Throwback Thursday – The Immortal Life of Henrietta Lacks by Rebecca Skloot

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Throwback Thursday is hosted by Renee of It’s Book Talk.  This meme was created to share old favorites and/or books published over a year ago.  Today I’m going to be sharing an incredibly profound book, The Immortal Life of Henrietta Lacks by Rebecca Skloot.

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Why I chose this book:

This book was unlike any other I’d read.  I don’t read or post a lot of non-fiction books, but when I was perusing an independent book store while on vacation a while back, and it was on display and highly recommended to me by one of the workers, I decided to download the audiobook and listen to it.  I’d heard of it, but wasn’t sure what it was about.  O….M….Goodness.  I was blown away.  I couldn’t believe that Henrietta Lacks could have possibly affected my own life, and/or the lives of my loved ones.  My emotions were all over the place while getting through this book, but mostly I kept thinking this …

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Henrietta and her family were wronged in so many unimaginable ways.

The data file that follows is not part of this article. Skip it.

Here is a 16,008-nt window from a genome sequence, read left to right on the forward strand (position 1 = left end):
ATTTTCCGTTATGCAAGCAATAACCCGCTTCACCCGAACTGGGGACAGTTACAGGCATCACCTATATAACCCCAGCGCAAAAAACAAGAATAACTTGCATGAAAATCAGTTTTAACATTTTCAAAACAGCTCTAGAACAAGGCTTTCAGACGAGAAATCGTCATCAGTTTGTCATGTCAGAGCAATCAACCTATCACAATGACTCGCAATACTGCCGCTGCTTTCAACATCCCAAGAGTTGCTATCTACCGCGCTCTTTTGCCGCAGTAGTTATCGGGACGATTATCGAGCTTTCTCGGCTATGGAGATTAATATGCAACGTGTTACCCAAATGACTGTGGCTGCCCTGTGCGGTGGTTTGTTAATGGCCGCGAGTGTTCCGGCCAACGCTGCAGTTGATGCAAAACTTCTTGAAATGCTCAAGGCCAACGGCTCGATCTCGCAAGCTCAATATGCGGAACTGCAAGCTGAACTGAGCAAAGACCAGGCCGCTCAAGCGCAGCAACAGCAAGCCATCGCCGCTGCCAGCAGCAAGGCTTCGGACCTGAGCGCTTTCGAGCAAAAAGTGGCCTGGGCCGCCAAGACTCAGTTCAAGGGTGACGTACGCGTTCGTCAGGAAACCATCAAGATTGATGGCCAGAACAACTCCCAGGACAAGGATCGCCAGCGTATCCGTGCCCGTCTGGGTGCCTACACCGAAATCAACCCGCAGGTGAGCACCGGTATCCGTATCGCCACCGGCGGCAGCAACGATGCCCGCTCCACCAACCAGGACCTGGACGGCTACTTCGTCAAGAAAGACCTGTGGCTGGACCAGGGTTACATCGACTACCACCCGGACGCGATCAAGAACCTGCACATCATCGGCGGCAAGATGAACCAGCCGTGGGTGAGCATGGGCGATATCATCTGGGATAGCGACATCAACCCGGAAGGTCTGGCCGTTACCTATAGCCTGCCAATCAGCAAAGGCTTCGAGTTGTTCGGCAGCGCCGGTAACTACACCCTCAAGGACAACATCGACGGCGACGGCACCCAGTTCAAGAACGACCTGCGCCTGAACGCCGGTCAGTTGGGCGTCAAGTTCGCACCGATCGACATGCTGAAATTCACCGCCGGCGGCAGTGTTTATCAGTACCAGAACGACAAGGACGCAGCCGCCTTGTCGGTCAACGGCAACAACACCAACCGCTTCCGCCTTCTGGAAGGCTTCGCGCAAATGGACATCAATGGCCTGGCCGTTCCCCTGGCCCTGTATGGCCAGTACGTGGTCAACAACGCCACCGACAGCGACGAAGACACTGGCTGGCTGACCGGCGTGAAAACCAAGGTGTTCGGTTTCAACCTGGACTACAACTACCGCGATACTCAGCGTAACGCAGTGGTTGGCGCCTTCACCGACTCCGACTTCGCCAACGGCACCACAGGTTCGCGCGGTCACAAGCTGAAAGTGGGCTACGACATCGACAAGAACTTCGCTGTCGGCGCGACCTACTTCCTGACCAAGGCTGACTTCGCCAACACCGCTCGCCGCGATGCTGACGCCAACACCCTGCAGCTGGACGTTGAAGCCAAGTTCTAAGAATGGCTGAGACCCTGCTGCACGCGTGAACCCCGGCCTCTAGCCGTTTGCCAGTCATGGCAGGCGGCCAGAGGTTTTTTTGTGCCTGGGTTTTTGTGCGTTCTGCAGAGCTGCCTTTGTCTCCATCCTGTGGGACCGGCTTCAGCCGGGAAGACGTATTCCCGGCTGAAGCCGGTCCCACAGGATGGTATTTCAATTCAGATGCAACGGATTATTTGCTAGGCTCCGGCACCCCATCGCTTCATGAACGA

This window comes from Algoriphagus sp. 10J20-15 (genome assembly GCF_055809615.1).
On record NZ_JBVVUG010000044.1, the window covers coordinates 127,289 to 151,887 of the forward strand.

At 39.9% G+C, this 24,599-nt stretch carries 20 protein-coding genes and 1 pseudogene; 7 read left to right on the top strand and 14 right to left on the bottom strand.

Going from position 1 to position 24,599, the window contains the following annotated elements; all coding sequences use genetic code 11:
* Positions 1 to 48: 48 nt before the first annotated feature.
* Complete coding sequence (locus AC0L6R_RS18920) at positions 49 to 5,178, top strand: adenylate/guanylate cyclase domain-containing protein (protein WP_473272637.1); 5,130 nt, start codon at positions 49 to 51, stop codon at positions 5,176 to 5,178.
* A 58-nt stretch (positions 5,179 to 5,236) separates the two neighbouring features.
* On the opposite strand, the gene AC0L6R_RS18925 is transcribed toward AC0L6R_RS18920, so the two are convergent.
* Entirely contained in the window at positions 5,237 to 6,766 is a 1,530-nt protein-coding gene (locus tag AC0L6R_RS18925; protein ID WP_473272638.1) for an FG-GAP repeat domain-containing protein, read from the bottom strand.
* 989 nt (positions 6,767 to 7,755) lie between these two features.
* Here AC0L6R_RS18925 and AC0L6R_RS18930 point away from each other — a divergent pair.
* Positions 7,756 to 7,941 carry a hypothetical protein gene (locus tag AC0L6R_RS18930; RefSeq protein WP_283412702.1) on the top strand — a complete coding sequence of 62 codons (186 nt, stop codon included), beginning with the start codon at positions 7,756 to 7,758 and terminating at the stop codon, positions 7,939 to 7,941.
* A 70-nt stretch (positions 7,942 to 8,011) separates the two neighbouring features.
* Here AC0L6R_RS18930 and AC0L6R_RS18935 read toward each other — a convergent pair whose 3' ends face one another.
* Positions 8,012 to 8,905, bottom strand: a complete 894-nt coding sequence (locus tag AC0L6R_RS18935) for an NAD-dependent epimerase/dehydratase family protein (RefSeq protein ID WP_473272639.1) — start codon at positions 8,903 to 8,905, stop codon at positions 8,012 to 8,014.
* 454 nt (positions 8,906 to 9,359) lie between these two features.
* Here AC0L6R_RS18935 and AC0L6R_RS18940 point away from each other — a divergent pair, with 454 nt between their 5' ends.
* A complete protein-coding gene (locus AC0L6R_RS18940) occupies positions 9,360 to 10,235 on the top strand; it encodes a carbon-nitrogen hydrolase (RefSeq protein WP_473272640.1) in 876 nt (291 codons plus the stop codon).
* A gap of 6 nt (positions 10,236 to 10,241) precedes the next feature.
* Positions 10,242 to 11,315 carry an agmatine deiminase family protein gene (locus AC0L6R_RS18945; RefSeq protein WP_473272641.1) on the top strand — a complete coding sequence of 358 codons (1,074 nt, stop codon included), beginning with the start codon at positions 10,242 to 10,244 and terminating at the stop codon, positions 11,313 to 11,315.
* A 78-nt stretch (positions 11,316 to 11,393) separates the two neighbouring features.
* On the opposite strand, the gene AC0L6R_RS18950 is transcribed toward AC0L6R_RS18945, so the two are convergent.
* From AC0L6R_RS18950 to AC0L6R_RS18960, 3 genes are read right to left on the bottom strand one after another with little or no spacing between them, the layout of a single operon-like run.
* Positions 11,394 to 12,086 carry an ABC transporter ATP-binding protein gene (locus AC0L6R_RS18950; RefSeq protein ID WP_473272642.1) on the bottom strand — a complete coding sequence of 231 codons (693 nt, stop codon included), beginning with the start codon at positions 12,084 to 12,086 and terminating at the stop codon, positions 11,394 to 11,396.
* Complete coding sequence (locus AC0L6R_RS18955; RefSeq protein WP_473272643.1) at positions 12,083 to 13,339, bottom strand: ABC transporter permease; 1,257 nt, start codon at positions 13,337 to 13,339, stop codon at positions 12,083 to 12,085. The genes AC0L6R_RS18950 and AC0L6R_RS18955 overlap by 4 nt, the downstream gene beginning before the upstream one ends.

Rebecca Skloot spent approximately a decade researching and writing this book before it was published.  It involves a young, underprivileged black woman who died of cervical cancer, but her cancer cells kept multiplying after her death in 1951, and they continue to live on in laboratories today.  They’ve been used to develop treatments and vaccines that many of us have probably benefited from.  Apparently the cells are so prolific that at last count they could wrap around the Earth several times.  But there’s much, much more to this story.  Although so many people, including medical professionals, profited from Henrietta’s cells, her family languished in abject poverty, some without medical insurance.  AND, consent from Henrietta or her family was never given to use Henrietta’s cells for research or otherwise.  See my more in-depth review here.

You might recall that the movie was released on HBO earlier this year.  Oprah Winfrey starred in it as Henrietta’s daughter, Deborah Lacks.  It was a good effort, but the book is exceedingly more detailed.  I recommend this book to the entire world.


Have you heard of, or read, The Immortal Life of Henrietta Lacks?  What did you think?  I’d love to know your thoughts.

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Thank you for stopping by.  Have a wonderful day.

 

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